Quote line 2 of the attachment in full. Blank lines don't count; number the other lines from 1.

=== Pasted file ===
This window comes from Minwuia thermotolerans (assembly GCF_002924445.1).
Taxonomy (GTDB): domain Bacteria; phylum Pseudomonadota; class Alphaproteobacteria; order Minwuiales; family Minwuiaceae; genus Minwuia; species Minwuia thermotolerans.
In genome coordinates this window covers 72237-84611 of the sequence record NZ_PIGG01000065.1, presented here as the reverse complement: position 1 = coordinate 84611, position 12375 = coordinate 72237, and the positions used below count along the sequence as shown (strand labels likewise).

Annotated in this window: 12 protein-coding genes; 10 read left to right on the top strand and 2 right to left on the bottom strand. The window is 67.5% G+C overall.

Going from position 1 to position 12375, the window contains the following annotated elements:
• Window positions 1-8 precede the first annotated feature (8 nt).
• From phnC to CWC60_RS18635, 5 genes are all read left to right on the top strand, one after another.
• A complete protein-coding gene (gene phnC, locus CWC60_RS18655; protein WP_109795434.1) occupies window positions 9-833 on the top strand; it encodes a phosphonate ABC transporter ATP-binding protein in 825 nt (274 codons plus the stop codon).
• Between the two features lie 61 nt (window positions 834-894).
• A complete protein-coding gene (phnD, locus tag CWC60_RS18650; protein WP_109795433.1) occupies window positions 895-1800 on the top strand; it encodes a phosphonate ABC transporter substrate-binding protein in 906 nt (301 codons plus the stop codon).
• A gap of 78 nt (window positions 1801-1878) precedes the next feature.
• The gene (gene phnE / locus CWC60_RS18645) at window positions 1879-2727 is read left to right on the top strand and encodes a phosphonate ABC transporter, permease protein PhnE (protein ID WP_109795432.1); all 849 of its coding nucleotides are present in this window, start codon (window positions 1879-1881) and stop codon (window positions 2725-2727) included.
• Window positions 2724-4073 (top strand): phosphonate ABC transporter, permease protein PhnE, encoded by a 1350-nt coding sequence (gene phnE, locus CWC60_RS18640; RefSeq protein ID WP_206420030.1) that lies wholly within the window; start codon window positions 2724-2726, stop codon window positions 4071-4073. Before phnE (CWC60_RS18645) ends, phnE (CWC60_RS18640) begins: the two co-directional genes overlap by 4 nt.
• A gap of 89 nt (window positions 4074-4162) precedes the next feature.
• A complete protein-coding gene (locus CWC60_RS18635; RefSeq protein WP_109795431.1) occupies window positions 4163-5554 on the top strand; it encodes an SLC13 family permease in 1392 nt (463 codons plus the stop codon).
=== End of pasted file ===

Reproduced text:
Taxonomy (GTDB): domain Bacteria; phylum Pseudomonadota; class Alphaproteobacteria; order Minwuiales; family Minwuiaceae; genus Minwuia; species Minwuia thermotolerans.